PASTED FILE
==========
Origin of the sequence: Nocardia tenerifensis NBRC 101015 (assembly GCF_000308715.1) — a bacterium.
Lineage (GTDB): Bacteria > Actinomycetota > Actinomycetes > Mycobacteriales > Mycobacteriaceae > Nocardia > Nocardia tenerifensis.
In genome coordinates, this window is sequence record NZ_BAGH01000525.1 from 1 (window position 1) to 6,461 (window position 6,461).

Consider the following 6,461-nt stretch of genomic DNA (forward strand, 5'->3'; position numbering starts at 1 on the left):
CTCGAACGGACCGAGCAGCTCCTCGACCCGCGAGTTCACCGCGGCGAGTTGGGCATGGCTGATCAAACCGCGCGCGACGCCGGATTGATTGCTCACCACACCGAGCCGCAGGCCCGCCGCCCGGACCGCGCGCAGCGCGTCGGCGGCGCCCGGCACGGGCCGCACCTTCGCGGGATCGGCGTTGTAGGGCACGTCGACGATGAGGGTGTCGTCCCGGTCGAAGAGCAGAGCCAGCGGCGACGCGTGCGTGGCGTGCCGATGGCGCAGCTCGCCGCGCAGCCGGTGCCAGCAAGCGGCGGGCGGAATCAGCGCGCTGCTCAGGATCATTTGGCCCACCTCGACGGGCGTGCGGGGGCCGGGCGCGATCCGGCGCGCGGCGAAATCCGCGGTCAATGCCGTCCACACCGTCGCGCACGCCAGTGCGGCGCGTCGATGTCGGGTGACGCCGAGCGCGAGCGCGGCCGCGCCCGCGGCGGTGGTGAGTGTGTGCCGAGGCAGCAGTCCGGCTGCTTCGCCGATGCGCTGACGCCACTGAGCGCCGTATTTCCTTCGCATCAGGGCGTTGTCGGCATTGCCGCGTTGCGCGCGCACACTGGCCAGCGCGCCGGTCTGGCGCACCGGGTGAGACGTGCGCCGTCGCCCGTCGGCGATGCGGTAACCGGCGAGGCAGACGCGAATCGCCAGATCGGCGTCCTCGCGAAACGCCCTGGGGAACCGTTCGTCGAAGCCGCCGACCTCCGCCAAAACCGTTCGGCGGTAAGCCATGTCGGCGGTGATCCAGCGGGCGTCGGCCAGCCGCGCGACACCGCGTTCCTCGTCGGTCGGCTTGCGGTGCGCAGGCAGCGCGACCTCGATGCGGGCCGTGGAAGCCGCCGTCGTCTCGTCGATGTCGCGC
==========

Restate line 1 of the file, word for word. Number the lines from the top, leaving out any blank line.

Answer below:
Origin of the sequence: Nocardia tenerifensis NBRC 101015 (assembly GCF_000308715.1) — a bacterium.